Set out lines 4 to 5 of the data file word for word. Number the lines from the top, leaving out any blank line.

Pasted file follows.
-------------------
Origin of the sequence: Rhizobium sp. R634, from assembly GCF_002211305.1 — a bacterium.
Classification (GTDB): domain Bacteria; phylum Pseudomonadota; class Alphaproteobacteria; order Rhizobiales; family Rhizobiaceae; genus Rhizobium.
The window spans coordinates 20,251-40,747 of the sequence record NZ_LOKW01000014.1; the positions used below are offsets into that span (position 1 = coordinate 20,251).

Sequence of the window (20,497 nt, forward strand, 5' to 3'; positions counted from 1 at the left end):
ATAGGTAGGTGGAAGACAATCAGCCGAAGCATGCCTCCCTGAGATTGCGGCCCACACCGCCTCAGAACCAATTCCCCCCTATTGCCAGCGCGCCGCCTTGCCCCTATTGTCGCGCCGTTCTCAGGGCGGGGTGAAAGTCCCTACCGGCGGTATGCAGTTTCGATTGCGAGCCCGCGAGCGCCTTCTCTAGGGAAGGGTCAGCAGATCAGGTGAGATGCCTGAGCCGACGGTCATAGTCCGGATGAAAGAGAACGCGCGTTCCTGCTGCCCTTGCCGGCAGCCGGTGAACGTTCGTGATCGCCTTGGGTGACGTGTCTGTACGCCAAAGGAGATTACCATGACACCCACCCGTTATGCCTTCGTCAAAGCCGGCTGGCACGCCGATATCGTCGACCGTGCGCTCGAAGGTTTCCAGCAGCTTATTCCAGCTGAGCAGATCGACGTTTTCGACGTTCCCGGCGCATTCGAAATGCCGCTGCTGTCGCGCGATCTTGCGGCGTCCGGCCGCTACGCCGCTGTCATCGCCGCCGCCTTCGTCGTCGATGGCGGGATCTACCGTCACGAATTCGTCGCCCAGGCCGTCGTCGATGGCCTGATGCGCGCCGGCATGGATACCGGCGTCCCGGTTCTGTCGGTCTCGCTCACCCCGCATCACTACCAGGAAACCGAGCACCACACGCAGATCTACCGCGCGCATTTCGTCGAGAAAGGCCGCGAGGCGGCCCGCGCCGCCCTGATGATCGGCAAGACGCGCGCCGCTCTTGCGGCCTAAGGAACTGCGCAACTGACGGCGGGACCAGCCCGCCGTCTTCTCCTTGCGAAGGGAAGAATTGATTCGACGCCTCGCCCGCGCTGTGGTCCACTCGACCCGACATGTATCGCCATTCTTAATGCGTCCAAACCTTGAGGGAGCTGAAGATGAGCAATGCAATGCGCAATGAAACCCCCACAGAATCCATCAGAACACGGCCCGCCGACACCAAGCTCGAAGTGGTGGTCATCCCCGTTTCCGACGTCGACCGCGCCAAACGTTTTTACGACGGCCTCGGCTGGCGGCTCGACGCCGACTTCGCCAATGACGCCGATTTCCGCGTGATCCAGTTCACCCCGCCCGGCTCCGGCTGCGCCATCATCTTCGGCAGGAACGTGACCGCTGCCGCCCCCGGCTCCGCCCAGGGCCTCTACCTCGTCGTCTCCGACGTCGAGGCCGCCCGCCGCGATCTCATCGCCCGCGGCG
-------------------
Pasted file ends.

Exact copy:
Sequence of the window (20,497 nt, forward strand, 5' to 3'; positions counted from 1 at the left end):
ATAGGTAGGTGGAAGACAATCAGCCGAAGCATGCCTCCCTGAGATTGCGGCCCACACCGCCTCAGAACCAATTCCCCCCTATTGCCAGCGCGCCGCCTTGCCCCTATTGTCGCGCCGTTCTCAGGGCGGGGTGAAAGTCCCTACCGGCGGTATGCAGTTTCGATTGCGAGCCCGCGAGCGCCTTCTCTAGGGAAGGGTCAGCAGATCAGGTGAGATGCCTGAGCCGACGGTCATAGTCCGGATGAAAGAGAACGCGCGTTCCTGCTGCCCTTGCCGGCAGCCGGTGAACGTTCGTGATCGCCTTGGGTGACGTGTCTGTACGCCAAAGGAGATTACCATGACACCCACCCGTTATGCCTTCGTCAAAGCCGGCTGGCACGCCGATATCGTCGACCGTGCGCTCGAAGGTTTCCAGCAGCTTATTCCAGCTGAGCAGATCGACGTTTTCGACGTTCCCGGCGCATTCGAAATGCCGCTGCTGTCGCGCGATCTTGCGGCGTCCGGCCGCTACGCCGCTGTCATCGCCGCCGCCTTCGTCGTCGATGGCGGGATCTACCGTCACGAATTCGTCGCCCAGGCCGTCGTCGATGGCCTGATGCGCGCCGGCATGGATACCGGCGTCCCGGTTCTGTCGGTCTCGCTCACCCCGCATCACTACCAGGAAACCGAGCACCACACGCAGATCTACCGCGCGCATTTCGTCGAGAAAGGCCGCGAGGCGGCCCGCGCCGCCCTGATGATCGGCAAGACGCGCGCCGCTCTTGCGGCCTAAGGAACTGCGCAACTGACGGCGGGACCAGCCCGCCGTCTTCTCCTTGCGAAGGGAAGAATTGATTCGACGCCTCGCCCGCGCTGTGGTCCACTCGACCCGACATGTATCGCCATTCTTAATGCGTCCAAACCTTGAGGGAGCTGAAGATGAGCAATGCAATGCGCAATGAAACCCCCACAGAATCCATCAGAACACGGCCCGCCGACACCAAGCTCGAAGTGGTGGTCATCCCCGTTTCCGACGTCGACCGCGCCAAACGTTTTTACGACGGCCTCGGCTGGCGGCTCGACGCCGACTTCGCCAATGACGCCGATTTCCGCGTGATCCAGTTCACCCCGCCCGGCTCCGGCTGCGCCATCATCTTCGGCAGGAACGTGACCGCTGCCGCCCCCGGCTCCGCCCAGGGCCTCTACCTCGTCGTCTCCGACGTCGAGGCCGCCCGCCGCGATCTCATCGCCCGCGGCG